When Chinese immigrants came to India—specifically Calcutta—centuries ago, they brought with them culinary traditions that slowly merged with local flavors over time. The chef at Bordoloi's Asian Fusion showcases the unique style of Indian-Chinese cuisine that developed from this blending of cultures as he serves up dishes such as chili chicken, Tangra-style mutton, and spicy red manchurian noodles. To accommodate vegetarian diets, the menu boasts a wide variety of herbivore-friendly options, including meatless momo dumplings, okra with chili, and vegetables with cashews.
The chefs at Ume No Hana II draw on Chinese and Japanese influences to craft a lengthy menu of Asian dishes, ranging from specialty sushi rolls to Chinese lo mein to spicy szechuan beef. A BYOB eatery, Ume No Hana II also readies its cuisine for delivery and takeout, where the burden of service lies on friends forced into being your butler after losing a bet.
The Survival Race?s 5-kilometer track challenges racers to navigate a gauntlet of mud-laden terrain. Staggered waves of up to 300 runners each conquer military-style obstacles, wade through murky water, and slide through muddy trenches before reaching the finish line to celebrate at a shindig awash with delicious eats and smitten swamp monsters. Afterward, a Facebook album aids online nostalgia by showcasing dirt-caked athletes and their marshy feats.
Meaning “Spicy Chinese food” in a loose translation, Chinese Mirch blends the flavors of China with the fiery spices of Indian cuisine to create an MSG-free menu of devilishly spicy chicken, fish, and vegetarian dishes. Third generation restaurateur Vik Lulla has been working in the kitchen since he was 16 years old and living in Bangalore, and brought his traditional fusion cuisine to New York City in 2003. Deep-fried with large chunks of chilis in the batter, the chicken lollipops drew praise from the Boston Globe, the New York Times, and Ear Steamers Weekly, and the smooth, soothing mango lassi offers a sweet way to douse molar fires.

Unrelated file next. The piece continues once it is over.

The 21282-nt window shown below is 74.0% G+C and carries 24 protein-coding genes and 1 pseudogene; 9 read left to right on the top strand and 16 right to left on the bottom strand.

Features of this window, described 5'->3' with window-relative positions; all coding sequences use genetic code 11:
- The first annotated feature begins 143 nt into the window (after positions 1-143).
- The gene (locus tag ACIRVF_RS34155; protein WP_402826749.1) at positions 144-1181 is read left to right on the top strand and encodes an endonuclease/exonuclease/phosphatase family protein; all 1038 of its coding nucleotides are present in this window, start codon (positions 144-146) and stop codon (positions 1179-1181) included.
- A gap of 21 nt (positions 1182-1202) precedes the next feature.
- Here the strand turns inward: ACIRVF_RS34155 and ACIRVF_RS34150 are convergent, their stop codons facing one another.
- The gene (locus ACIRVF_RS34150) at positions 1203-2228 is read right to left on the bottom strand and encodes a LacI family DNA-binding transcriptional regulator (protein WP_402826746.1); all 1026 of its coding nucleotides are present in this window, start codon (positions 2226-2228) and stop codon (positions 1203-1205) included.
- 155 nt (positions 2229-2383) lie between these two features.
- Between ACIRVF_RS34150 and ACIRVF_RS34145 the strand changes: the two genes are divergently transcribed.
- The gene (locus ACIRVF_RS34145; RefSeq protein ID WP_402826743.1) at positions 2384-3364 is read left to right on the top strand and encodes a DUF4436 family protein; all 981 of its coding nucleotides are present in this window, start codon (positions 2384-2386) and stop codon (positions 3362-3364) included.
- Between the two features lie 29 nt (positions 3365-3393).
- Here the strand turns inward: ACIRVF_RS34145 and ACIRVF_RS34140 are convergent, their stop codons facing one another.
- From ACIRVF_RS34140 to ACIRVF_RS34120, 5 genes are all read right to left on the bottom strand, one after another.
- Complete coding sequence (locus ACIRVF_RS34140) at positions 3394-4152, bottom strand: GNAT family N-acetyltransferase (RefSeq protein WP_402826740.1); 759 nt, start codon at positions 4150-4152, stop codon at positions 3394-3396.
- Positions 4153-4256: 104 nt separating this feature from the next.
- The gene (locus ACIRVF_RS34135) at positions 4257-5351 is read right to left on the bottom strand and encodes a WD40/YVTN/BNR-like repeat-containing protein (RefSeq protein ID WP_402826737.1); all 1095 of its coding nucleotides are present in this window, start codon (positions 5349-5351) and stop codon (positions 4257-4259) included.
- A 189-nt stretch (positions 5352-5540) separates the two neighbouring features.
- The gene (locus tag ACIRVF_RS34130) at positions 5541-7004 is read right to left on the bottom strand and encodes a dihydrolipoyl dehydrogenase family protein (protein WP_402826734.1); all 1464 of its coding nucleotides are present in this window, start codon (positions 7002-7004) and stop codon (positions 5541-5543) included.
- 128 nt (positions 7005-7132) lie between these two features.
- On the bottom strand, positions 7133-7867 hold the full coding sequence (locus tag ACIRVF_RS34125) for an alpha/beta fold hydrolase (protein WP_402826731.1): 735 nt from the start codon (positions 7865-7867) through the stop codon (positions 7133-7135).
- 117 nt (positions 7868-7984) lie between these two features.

The cooks at Chopstick and Taste of Bollywood fuse traditional Indian cuisine with Chinese cooking techniques, mixing in hints of Thai and Malaysian culinary traditions as well. Masterminded by chef Alok Pratihar, the menus include succulent seafood, piquant lamb entrees, and vegetarian dishes.
Penang's menu stamps tongue passports with authentic, spicy Malaysian dishes. Start with the customer-favorite roti-canai appetizer, hot indian pancakes in curry-chicken sauce ($3.95). The Penang satay serves four skewers of tender, marinated chicken or beef with peanut sauce ($7.50), and the mango chicken ignites mouths with a spicy sauce prepared by chefs raised from infancy on a strict diet of only mangos ($13.95). The curry dishes at Penang offer a refreshing take on this standard Asian spice—more subtle than Indian curries, heartier than Thai versions, and more existent than German recipes. Try the kari ayam, dark-meat chicken and potatoes with red curry in coconut-milk gravy ($12.95).